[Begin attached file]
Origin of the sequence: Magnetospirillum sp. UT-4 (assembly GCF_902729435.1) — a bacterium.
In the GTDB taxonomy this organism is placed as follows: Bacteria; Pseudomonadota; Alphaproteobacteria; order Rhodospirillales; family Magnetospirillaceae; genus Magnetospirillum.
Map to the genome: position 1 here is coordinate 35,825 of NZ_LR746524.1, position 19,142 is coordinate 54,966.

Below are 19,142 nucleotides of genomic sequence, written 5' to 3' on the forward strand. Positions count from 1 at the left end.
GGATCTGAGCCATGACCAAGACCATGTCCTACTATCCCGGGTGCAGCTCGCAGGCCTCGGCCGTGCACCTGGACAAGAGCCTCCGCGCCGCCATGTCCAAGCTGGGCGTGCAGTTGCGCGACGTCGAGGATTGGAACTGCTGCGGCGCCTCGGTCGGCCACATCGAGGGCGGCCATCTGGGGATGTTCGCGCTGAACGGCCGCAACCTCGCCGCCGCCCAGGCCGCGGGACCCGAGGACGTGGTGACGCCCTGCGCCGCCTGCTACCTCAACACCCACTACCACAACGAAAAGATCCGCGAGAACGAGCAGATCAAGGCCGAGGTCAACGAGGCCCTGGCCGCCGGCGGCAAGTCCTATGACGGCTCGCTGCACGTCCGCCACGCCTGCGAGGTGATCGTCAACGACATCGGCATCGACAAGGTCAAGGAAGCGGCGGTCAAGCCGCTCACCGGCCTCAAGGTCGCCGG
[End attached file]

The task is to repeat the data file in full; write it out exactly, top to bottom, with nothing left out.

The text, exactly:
Origin of the sequence: Magnetospirillum sp. UT-4 (assembly GCF_902729435.1) — a bacterium.
In the GTDB taxonomy this organism is placed as follows: Bacteria; Pseudomonadota; Alphaproteobacteria; order Rhodospirillales; family Magnetospirillaceae; genus Magnetospirillum.
Map to the genome: position 1 here is coordinate 35,825 of NZ_LR746524.1, position 19,142 is coordinate 54,966.

Below are 19,142 nucleotides of genomic sequence, written 5' to 3' on the forward strand. Positions count from 1 at the left end.
GGATCTGAGCCATGACCAAGACCATGTCCTACTATCCCGGGTGCAGCTCGCAGGCCTCGGCCGTGCACCTGGACAAGAGCCTCCGCGCCGCCATGTCCAAGCTGGGCGTGCAGTTGCGCGACGTCGAGGATTGGAACTGCTGCGGCGCCTCGGTCGGCCACATCGAGGGCGGCCATCTGGGGATGTTCGCGCTGAACGGCCGCAACCTCGCCGCCGCCCAGGCCGCGGGACCCGAGGACGTGGTGACGCCCTGCGCCGCCTGCTACCTCAACACCCACTACCACAACGAAAAGATCCGCGAGAACGAGCAGATCAAGGCCGAGGTCAACGAGGCCCTGGCCGCCGGCGGCAAGTCCTATGACGGCTCGCTGCACGTCCGCCACGCCTGCGAGGTGATCGTCAACGACATCGGCATCGACAAGGTCAAGGAAGCGGCGGTCAAGCCGCTCACCGGCCTCAAGGTCGCCGG